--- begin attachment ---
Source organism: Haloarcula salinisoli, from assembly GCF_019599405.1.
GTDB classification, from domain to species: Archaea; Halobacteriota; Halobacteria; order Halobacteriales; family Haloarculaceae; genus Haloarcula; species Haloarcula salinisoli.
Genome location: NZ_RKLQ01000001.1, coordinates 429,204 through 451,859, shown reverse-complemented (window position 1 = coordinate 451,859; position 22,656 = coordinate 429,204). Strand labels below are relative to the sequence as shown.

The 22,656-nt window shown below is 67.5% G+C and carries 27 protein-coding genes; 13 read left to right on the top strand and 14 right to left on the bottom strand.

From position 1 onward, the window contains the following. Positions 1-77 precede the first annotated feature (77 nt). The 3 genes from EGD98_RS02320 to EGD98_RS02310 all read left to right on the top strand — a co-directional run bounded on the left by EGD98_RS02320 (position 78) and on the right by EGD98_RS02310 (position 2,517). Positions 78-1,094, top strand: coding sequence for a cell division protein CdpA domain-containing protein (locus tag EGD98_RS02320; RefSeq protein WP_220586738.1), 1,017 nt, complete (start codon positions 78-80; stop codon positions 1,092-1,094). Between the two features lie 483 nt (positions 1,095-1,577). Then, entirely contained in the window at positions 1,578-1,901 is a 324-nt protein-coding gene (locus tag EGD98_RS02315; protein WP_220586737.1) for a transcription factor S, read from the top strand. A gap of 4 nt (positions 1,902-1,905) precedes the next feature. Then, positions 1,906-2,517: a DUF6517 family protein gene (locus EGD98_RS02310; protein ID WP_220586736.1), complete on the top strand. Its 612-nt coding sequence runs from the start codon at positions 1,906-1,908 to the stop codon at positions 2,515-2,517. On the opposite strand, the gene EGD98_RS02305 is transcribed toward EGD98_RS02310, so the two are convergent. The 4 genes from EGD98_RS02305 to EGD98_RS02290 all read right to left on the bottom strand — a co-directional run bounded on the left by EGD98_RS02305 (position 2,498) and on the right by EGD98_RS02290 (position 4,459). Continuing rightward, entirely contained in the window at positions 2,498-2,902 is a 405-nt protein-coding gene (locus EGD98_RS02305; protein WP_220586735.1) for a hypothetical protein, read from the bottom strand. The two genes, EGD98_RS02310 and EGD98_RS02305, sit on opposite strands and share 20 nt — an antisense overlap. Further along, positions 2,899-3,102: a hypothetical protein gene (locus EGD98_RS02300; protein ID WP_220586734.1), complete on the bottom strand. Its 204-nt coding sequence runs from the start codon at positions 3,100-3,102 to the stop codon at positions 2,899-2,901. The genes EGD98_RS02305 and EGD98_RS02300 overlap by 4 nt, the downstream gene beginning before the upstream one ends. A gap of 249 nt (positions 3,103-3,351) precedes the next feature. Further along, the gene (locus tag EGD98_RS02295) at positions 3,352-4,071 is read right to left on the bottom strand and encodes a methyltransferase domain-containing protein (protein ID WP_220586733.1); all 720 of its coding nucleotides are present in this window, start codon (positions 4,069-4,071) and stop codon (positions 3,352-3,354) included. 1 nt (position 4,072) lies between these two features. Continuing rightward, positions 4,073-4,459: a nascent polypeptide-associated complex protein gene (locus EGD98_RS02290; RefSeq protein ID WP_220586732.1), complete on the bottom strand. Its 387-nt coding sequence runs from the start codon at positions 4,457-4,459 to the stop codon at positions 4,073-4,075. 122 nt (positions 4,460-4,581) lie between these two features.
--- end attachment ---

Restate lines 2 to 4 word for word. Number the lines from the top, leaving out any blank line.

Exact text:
GTDB classification, from domain to species: Archaea; Halobacteriota; Halobacteria; order Halobacteriales; family Haloarculaceae; genus Haloarcula; species Haloarcula salinisoli.
Genome location: NZ_RKLQ01000001.1, coordinates 429,204 through 451,859, shown reverse-complemented (window position 1 = coordinate 451,859; position 22,656 = coordinate 429,204). Strand labels below are relative to the sequence as shown.

The 22,656-nt window shown below is 67.5% G+C and carries 27 protein-coding genes; 13 read left to right on the top strand and 14 right to left on the bottom strand.